Talk:Anchor escapement

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Account of this edit was suspended for vandalism and there are some unfinished sentences but has added what appears to me some good info

Anchor and Verge escapement[edit]

The article states that the way to tell if a clock has an Anchor escapement is to observe the second hand. If it moves bacwards a little during each cycle then the ascapement is an Anchor escapement. However, the article on the Verge escapement says that the same observed bacward movement shows that the escapement is a Verge escapement. Thus the method must be wrong (on both articles). (talk) 08:34, 28 August 2008 (UTC)

The article says that is the way to find out if a pendulum clock has an anchor escapement. Both the verge and the anchor escapements have recoil, so their second hands move backwards. But the anchor escapement is used only in pendulum clocks, while the verge is used in antique pocketwatches (and some very rare early pendulum clocks, which didn't have second hands anyway) So if a pocketwatch shows recoil, it is a verge type, while if a pendulum clock has it, it is almost certainly an anchor type. So I think the articles are correct. --ChetvornoTALK 17:39, 28 August 2008 (UTC)

Anchor vs. deadbeat[edit]

I'm having trouble seeing the difference between the anchor and the deadbeat. They are a slightly different shape; is this really the entire difference? --Doradus (talk) 01:16, 21 September 2008 (UTC)

Yes, it is. The image of the anchor escapement is pretty bad, and maybe the description of operation is too abstract. Thanks for bringing that up.
Pendulums keep the best time when they are given a brief push once every swing and are allowed to swing freely the rest of the time, just like a playground swing will have the most regular motion if it is pushed briefly. That is what the deadbeat does. While the escape tooth is on the locking face, which is during most of the pendulum's swing, the escapement is dead, and doesn't affect the pendulum's motion. In the anchor, because its pallets are angled, whenever a tooth is pushing against a pallet (which is constantly) it is pushing and pulling the pendulum back and forth. So the pendulum's period is more affected by the force of the escapement. A slight change in friction of the pallets, or a decrease in force as the clock's mainspring runs down, changes the pendulum's period. --ChetvornoTALK 05:10, 21 September 2008 (UTC)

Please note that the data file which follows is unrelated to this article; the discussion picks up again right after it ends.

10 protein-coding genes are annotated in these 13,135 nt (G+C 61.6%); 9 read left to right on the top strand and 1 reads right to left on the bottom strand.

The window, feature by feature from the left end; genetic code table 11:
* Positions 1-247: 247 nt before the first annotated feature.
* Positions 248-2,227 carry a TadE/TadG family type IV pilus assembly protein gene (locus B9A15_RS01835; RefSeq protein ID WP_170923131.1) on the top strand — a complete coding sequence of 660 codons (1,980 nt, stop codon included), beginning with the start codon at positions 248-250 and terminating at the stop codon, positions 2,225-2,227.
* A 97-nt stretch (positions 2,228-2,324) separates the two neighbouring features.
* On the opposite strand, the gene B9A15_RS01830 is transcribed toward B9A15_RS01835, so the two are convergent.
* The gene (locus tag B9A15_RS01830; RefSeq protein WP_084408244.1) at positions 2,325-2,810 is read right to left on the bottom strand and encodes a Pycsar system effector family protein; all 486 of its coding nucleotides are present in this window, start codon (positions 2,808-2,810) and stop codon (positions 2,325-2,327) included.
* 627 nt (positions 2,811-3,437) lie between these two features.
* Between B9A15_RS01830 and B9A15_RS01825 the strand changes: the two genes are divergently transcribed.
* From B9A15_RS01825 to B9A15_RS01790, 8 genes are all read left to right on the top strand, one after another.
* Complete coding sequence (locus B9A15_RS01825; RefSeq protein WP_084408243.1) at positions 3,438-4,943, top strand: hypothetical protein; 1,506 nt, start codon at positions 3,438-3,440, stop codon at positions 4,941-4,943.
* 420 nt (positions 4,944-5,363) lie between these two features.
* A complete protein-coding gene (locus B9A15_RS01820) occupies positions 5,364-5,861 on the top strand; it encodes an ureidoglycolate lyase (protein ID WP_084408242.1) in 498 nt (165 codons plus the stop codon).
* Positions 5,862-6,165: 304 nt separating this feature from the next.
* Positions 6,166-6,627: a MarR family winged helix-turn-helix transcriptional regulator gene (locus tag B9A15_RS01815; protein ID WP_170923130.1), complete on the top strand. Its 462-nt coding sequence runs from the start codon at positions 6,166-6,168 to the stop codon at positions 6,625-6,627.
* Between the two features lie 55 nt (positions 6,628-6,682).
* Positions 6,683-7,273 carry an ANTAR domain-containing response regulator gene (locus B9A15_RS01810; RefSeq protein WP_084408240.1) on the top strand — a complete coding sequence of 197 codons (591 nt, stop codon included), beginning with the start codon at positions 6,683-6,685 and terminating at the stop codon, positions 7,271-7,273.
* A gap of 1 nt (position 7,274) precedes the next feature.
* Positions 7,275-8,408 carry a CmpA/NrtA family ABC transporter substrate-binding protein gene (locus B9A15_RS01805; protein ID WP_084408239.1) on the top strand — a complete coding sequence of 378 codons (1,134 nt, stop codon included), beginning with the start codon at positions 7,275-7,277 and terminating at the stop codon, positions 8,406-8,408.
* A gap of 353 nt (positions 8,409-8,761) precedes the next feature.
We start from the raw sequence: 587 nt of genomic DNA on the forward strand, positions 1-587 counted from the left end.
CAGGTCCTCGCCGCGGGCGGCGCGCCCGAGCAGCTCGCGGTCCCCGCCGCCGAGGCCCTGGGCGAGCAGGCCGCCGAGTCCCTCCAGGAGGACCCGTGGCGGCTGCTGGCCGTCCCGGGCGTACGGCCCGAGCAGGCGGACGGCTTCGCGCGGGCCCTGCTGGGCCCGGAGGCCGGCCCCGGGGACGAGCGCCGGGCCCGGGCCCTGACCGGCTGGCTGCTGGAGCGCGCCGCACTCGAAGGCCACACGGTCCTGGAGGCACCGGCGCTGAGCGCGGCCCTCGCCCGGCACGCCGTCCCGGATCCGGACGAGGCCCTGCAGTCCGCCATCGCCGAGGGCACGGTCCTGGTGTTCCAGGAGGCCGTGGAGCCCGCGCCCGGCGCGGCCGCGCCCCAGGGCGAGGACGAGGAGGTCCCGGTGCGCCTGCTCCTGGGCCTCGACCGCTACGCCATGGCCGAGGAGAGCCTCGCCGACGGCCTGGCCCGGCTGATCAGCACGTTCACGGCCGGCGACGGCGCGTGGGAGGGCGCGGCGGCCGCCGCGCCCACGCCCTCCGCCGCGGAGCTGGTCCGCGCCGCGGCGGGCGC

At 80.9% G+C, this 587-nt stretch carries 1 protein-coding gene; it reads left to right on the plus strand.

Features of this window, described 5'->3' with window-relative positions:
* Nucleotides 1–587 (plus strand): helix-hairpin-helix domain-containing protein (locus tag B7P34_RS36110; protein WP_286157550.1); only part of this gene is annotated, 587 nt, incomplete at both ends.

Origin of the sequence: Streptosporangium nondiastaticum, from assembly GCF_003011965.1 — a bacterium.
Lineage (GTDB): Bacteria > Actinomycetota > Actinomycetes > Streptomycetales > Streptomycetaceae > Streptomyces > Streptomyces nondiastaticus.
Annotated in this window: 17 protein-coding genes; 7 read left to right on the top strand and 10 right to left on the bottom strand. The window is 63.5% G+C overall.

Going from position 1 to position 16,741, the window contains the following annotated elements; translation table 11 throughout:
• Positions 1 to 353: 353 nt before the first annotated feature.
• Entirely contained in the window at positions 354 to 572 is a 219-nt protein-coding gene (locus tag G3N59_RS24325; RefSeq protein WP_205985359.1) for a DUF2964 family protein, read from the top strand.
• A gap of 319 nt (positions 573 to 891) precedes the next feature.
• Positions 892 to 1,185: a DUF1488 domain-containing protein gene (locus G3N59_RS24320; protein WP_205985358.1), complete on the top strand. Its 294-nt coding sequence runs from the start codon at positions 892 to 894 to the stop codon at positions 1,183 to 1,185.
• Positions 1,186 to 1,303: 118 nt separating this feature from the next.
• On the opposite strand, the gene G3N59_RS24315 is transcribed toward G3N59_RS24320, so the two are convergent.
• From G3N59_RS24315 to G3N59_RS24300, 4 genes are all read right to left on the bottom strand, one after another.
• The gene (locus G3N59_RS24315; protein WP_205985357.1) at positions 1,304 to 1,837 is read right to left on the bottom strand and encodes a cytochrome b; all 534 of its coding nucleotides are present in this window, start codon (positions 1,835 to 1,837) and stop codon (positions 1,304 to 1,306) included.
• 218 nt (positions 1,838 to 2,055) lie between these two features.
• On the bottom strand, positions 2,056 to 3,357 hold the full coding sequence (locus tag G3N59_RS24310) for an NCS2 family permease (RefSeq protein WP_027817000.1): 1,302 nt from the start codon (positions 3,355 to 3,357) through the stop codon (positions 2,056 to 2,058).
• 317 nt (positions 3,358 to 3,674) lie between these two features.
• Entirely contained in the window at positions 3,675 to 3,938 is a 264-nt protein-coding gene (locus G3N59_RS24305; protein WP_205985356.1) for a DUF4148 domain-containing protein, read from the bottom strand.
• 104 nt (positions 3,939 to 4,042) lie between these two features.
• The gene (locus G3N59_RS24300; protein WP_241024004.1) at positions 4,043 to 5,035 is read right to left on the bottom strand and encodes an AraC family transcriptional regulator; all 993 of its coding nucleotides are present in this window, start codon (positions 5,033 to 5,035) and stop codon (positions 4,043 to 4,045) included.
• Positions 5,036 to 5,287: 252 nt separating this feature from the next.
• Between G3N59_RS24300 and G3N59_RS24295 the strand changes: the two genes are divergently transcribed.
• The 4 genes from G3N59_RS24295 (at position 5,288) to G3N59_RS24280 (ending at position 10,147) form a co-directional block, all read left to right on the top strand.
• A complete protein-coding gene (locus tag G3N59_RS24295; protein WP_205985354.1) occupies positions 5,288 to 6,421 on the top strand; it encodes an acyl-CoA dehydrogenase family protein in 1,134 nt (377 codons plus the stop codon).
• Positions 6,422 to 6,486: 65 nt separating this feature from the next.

Wow, this article has had quite a flurry of activity in the last few days. Looking good! --Doradus (talk) 22:51, 24 September 2008 (UTC)
Mostly just breaking the large chunks of text into sections. It wasn't very readable as it was. --ChetvornoTALK 08:40, 26 September 2008 (UTC)
I made an animated SVG image of a moving anchor escapement that illustrates well how it works. I'd like to add it to the article, but every time I try to upload it to Wikipedia, the database rejects it. --ChetvornoTALK 08:44, 26 September 2008 (UTC)
If the image of the anchor escapement was mirrored left-right it would be consistent with the other two images on the page and the difference would maybe be more apparent?Mumiemonstret (talk) 17:13, 10 December 2008 (UTC)
Great idea. I replaced the image in question (which wasn't very good anyway) with one turning the same direction as the deadbeat image. Hope it helps. --ChetvornoTALK 18:29, 10 December 2008 (UTC)
I suspected that this might be the reason for the name "deadbeat", but this isn't stated anywhere in the article. If there's no objection (and nobody does it sooner), I'll add it in a few days.

IMHO it would be helpful to understand the difference between anchor and deadbeat if there was a simple drawing overlapping the shapes of the pallets and escapement teeth. Perhaps some force vectors might help too.

What happened to Chetvorno's SVG? —Preceding unsigned comment added by DGerman (talkcontribs) 15:49, 5 April 2009 (UTC)

"When the deadbeat was invented, clockmakers initially believed it had inferior isochronism to the anchor, because of the greater effect of changes in force on the pendulum's amplitude." -- This is TRUE. Deadbeat escapements are very rarely found in spring-driven movements. The only way to solve the mentioned problem is to apply a constant force, as provided by a weight-driven clock. Coiled springs do not give constant force at all, which makes the deadbeat escapement very inaccurate. -- (talk) 11:08, 29 October 2009 (UTC)